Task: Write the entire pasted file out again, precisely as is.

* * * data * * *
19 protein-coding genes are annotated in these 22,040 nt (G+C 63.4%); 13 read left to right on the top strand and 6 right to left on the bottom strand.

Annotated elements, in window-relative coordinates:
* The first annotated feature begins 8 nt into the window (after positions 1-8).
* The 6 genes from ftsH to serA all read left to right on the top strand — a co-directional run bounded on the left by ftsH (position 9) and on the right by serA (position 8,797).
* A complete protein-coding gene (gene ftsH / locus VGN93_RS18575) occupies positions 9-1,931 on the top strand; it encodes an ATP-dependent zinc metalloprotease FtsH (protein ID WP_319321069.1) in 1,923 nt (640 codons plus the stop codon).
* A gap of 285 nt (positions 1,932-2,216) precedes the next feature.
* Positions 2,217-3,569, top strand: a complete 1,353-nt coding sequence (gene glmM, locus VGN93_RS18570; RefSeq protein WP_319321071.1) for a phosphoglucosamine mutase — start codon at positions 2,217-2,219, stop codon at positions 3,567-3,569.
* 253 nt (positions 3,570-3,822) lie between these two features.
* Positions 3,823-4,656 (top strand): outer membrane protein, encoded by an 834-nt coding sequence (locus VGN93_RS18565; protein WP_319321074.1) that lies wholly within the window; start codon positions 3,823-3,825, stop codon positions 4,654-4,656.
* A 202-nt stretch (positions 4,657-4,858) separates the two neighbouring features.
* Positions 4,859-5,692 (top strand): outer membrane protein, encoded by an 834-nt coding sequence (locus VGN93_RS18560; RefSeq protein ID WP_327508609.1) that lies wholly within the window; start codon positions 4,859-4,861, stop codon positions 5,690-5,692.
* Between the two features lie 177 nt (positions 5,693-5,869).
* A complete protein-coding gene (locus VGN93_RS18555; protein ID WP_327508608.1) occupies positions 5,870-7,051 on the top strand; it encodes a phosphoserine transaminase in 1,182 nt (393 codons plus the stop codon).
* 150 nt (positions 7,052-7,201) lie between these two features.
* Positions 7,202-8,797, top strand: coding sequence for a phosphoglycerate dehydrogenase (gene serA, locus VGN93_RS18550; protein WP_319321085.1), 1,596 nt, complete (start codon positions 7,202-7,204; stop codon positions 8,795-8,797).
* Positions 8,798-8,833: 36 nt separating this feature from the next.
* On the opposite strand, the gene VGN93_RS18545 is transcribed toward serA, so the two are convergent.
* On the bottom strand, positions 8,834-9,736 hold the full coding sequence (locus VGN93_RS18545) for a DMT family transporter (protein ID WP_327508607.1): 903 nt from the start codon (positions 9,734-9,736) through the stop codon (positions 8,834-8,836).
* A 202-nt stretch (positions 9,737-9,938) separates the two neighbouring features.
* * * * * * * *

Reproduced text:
19 protein-coding genes are annotated in these 22,040 nt (G+C 63.4%); 13 read left to right on the top strand and 6 right to left on the bottom strand.

Annotated elements, in window-relative coordinates:
* The first annotated feature begins 8 nt into the window (after positions 1-8).
* The 6 genes from ftsH to serA all read left to right on the top strand — a co-directional run bounded on the left by ftsH (position 9) and on the right by serA (position 8,797).
* A complete protein-coding gene (gene ftsH / locus VGN93_RS18575) occupies positions 9-1,931 on the top strand; it encodes an ATP-dependent zinc metalloprotease FtsH (protein ID WP_319321069.1) in 1,923 nt (640 codons plus the stop codon).
* A gap of 285 nt (positions 1,932-2,216) precedes the next feature.
* Positions 2,217-3,569, top strand: a complete 1,353-nt coding sequence (gene glmM, locus VGN93_RS18570; RefSeq protein WP_319321071.1) for a phosphoglucosamine mutase — start codon at positions 2,217-2,219, stop codon at positions 3,567-3,569.
* 253 nt (positions 3,570-3,822) lie between these two features.
* Positions 3,823-4,656 (top strand): outer membrane protein, encoded by an 834-nt coding sequence (locus VGN93_RS18565; protein WP_319321074.1) that lies wholly within the window; start codon positions 3,823-3,825, stop codon positions 4,654-4,656.
* A 202-nt stretch (positions 4,657-4,858) separates the two neighbouring features.
* Positions 4,859-5,692 (top strand): outer membrane protein, encoded by an 834-nt coding sequence (locus VGN93_RS18560; RefSeq protein ID WP_327508609.1) that lies wholly within the window; start codon positions 4,859-4,861, stop codon positions 5,690-5,692.
* Between the two features lie 177 nt (positions 5,693-5,869).
* A complete protein-coding gene (locus VGN93_RS18555; protein ID WP_327508608.1) occupies positions 5,870-7,051 on the top strand; it encodes a phosphoserine transaminase in 1,182 nt (393 codons plus the stop codon).
* 150 nt (positions 7,052-7,201) lie between these two features.
* Positions 7,202-8,797, top strand: coding sequence for a phosphoglycerate dehydrogenase (gene serA, locus VGN93_RS18550; protein WP_319321085.1), 1,596 nt, complete (start codon positions 7,202-7,204; stop codon positions 8,795-8,797).
* Positions 8,798-8,833: 36 nt separating this feature from the next.
* On the opposite strand, the gene VGN93_RS18545 is transcribed toward serA, so the two are convergent.
* On the bottom strand, positions 8,834-9,736 hold the full coding sequence (locus VGN93_RS18545) for a DMT family transporter (protein ID WP_327508607.1): 903 nt from the start codon (positions 9,734-9,736) through the stop codon (positions 8,834-8,836).
* A 202-nt stretch (positions 9,737-9,938) separates the two neighbouring features.